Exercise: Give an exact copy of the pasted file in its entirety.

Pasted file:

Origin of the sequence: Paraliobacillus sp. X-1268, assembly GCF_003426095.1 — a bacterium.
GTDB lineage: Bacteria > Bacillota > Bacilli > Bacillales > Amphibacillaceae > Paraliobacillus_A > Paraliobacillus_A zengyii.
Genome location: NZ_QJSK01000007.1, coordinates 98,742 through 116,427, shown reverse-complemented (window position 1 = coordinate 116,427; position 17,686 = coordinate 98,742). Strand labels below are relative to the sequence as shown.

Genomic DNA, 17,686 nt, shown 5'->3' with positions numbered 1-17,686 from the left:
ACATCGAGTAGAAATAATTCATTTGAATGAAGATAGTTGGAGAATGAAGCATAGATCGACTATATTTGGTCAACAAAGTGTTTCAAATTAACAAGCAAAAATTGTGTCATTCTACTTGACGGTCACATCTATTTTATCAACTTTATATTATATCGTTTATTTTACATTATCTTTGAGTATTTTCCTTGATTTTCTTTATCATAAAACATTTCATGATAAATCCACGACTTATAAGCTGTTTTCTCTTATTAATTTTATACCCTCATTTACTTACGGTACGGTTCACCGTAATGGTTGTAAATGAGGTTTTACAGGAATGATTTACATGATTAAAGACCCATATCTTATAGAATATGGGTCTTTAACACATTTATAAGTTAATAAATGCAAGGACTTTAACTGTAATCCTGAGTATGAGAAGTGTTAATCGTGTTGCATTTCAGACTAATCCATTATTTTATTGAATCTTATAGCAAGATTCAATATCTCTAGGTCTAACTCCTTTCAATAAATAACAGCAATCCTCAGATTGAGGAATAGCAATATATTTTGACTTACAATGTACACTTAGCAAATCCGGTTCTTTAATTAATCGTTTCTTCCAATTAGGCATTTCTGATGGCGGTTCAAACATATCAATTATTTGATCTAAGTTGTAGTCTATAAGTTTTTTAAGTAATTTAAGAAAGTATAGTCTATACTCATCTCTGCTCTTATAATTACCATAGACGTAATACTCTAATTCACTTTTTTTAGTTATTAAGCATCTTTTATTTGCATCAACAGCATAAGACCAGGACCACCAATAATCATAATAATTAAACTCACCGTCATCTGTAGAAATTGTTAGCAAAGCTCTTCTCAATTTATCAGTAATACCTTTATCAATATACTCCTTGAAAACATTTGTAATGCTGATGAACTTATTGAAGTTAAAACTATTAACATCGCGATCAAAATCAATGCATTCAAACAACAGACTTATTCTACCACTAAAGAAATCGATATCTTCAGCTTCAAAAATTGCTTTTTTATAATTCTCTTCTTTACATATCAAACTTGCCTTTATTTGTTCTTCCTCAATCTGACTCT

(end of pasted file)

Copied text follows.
Origin of the sequence: Paraliobacillus sp. X-1268, assembly GCF_003426095.1 — a bacterium.
GTDB lineage: Bacteria > Bacillota > Bacilli > Bacillales > Amphibacillaceae > Paraliobacillus_A > Paraliobacillus_A zengyii.
Genome location: NZ_QJSK01000007.1, coordinates 98,742 through 116,427, shown reverse-complemented (window position 1 = coordinate 116,427; position 17,686 = coordinate 98,742). Strand labels below are relative to the sequence as shown.

Genomic DNA, 17,686 nt, shown 5'->3' with positions numbered 1-17,686 from the left:
ACATCGAGTAGAAATAATTCATTTGAATGAAGATAGTTGGAGAATGAAGCATAGATCGACTATATTTGGTCAACAAAGTGTTTCAAATTAACAAGCAAAAATTGTGTCATTCTACTTGACGGTCACATCTATTTTATCAACTTTATATTATATCGTTTATTTTACATTATCTTTGAGTATTTTCCTTGATTTTCTTTATCATAAAACATTTCATGATAAATCCACGACTTATAAGCTGTTTTCTCTTATTAATTTTATACCCTCATTTACTTACGGTACGGTTCACCGTAATGGTTGTAAATGAGGTTTTACAGGAATGATTTACATGATTAAAGACCCATATCTTATAGAATATGGGTCTTTAACACATTTATAAGTTAATAAATGCAAGGACTTTAACTGTAATCCTGAGTATGAGAAGTGTTAATCGTGTTGCATTTCAGACTAATCCATTATTTTATTGAATCTTATAGCAAGATTCAATATCTCTAGGTCTAACTCCTTTCAATAAATAACAGCAATCCTCAGATTGAGGAATAGCAATATATTTTGACTTACAATGTACACTTAGCAAATCCGGTTCTTTAATTAATCGTTTCTTCCAATTAGGCATTTCTGATGGCGGTTCAAACATATCAATTATTTGATCTAAGTTGTAGTCTATAAGTTTTTTAAGTAATTTAAGAAAGTATAGTCTATACTCATCTCTGCTCTTATAATTACCATAGACGTAATACTCTAATTCACTTTTTTTAGTTATTAAGCATCTTTTATTTGCATCAACAGCATAAGACCAGGACCACCAATAATCATAATAATTAAACTCACCGTCATCTGTAGAAATTGTTAGCAAAGCTCTTCTCAATTTATCAGTAATACCTTTATCAATATACTCCTTGAAAACATTTGTAATGCTGATGAACTTATTGAAGTTAAAACTATTAACATCGCGATCAAAATCAATGCATTCAAACAACAGACTTATTCTACCACTAAAGAAATCGATATCTTCAGCTTCAAAAATTGCTTTTTTATAATTCTCTTCTTTACATATCAAACTTGCCTTTATTTGTTCTTCCTCAATCTGACTCT